There was a time in our cultural history when being called an 'elite' was actually a compliment. In the past, it was a status that had to be earned and therefore was respected. That all changed when symbolism over substance and the personal is political became the new normal. Under today's political correctness, elite status is only an entitlement conferred upon those with the right connections.
Our military hasn't been exempt from this toxic tendency. As we were painfully reminded once again this week, military personnel standards today are at shamefully low levels.
This week's feature takes us back to the day when the military turned boys into men and men into elite fighting units. In 1968, The Green Berets told the story of a commando unit and its exploits during the Vietnam War and the film made that name a household word.
The Green Berets is the story of Col. Mike Kirby (played by John Wayne) who agrees to embed cynical, anti-war reporter George Beckworth (played by David Janssen) into his commando unit and show him the true nature of the Vietnam War. The film was a resounding success in spite of anti-war Leftists---like Hilary Clinton and John Kerry---who were trying desperately to get the film suppressed. The Green Berets had some very graphic depictions of Communist atrocities; along with the sacrifices and sufferings of the Vietnamese people in their struggle for freedom.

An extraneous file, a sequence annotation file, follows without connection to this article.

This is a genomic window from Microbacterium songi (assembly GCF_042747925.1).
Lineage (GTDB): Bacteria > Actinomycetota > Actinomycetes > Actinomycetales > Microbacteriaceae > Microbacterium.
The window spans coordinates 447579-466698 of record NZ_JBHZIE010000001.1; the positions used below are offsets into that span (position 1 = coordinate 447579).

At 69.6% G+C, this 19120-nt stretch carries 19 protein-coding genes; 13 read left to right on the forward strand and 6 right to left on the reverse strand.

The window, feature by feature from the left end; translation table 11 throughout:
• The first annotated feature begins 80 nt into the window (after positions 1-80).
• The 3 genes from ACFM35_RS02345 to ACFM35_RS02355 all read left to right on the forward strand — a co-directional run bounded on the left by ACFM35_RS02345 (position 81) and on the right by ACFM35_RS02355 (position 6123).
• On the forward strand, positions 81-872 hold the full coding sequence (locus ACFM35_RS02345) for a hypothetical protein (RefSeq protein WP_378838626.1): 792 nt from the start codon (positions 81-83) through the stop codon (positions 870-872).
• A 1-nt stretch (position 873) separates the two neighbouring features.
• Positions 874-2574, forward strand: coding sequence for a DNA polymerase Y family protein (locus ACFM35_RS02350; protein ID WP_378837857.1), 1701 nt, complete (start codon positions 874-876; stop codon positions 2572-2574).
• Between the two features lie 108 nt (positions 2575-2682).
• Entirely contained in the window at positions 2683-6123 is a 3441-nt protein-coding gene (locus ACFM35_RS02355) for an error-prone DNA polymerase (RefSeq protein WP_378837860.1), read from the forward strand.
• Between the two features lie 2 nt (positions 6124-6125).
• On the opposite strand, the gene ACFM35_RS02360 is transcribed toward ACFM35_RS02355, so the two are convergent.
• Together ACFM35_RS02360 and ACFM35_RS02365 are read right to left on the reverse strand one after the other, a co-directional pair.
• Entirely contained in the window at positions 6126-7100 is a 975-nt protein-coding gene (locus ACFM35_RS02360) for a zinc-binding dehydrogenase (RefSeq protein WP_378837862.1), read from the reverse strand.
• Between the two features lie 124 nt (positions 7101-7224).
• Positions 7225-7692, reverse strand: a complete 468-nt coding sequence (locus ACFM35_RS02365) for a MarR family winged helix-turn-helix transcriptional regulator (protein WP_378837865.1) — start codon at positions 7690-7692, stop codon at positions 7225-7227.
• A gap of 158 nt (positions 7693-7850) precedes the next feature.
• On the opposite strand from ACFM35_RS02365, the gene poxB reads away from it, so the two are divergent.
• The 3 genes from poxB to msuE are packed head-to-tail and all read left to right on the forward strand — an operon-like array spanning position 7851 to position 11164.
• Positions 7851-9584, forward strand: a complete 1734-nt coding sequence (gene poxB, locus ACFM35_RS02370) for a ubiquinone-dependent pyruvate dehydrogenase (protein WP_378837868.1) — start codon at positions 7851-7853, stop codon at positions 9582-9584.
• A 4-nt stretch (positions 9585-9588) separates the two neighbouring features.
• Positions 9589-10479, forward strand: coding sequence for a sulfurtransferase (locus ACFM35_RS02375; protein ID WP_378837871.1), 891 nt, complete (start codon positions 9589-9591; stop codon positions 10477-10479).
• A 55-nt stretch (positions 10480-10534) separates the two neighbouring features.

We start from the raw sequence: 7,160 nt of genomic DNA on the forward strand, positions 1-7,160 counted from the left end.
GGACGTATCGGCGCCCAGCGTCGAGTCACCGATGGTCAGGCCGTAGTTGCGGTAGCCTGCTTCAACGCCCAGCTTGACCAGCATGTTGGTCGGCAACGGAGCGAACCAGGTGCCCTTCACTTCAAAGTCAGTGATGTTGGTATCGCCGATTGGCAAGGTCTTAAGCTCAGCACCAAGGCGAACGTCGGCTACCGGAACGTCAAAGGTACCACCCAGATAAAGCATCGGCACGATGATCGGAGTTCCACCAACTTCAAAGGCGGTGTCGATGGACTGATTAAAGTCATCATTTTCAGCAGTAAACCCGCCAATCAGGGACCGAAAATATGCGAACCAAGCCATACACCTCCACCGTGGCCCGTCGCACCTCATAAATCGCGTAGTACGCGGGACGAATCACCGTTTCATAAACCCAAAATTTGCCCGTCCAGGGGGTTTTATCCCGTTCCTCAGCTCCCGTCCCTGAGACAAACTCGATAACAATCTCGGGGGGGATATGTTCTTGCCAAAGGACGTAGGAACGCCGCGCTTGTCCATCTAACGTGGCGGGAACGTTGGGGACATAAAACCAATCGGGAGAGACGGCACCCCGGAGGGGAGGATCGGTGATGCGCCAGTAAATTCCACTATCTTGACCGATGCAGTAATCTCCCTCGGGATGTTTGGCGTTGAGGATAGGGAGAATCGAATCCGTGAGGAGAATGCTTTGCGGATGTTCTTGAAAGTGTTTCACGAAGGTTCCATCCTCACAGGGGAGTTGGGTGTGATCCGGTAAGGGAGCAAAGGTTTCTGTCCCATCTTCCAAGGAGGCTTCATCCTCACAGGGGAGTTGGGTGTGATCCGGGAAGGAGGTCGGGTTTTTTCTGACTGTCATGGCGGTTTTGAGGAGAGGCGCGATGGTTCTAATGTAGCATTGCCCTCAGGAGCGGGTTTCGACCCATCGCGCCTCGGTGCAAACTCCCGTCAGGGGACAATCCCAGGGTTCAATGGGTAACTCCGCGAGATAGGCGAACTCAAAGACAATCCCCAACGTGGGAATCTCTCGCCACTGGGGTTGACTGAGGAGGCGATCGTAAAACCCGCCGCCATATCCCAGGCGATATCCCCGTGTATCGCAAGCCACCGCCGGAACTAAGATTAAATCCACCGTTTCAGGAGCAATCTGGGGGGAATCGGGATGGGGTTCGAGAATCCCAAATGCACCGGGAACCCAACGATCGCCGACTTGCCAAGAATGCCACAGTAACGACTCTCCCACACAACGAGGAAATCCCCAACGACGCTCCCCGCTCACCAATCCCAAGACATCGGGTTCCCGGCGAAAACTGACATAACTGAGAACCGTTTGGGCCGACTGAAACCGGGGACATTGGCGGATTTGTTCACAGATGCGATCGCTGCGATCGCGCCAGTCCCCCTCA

It's fairly safe to say that if a top-ten list of films most hated by the Hollywood Left were ever compiled, The Green Berets would be a shoo-in to make the cut. This film became something of a rallying-point for Americans who favored US intervention in Vietnam. The theme song became a #1 hit and the book based on the film was a bestseller. As we noted above, the actual Green Berets were not well-known to the American public until this film was released. The Pentagon previously were somewhat adverse to realistic portrayals of US Special Forces (for security reasons). The political climate of the Vietnam War changed their minds---especially since Left-Wing propagandists were suggesting that military secrecy was concealing war crimes. John Wayne actually got special permission directly from President Lyndon Johnson to gain military assistance in The Green Berets' production.
In spite of the negative press---almost all of which is politically motivated---in our opinion The Green Berets is probably the best Vietnam War movie ever made. The overall storyline is fairly standard for war movies; other than as commandoes, there is more asymmetrical-type warfare depicted than in WW2 epics like Battleground or Korean War epics like Pork Chop Hill. This film is more concentrated on Special Operations carried out behind enemy-lines or close-support with frontline troops. Despite the tense political climate in which the film was made, there is very little political dialogue. One of the producers' great innovations was to debunk Beckworth's anti-war prejudices simply by bringing him face-to-face with what the realities were on the ground.
It wouldn't hurt the Pentagon Pajama-Boys to watch this film though; so they can see what real soldiers used to look like.
Many Vietnam veterans---those who actually served on the frontlines---agree that The Green Berets is really one of the more accurate portrayals of the realities of actual life on the front. The best way to enjoy this movie is probably by DVD since it's not offered on free sites currently.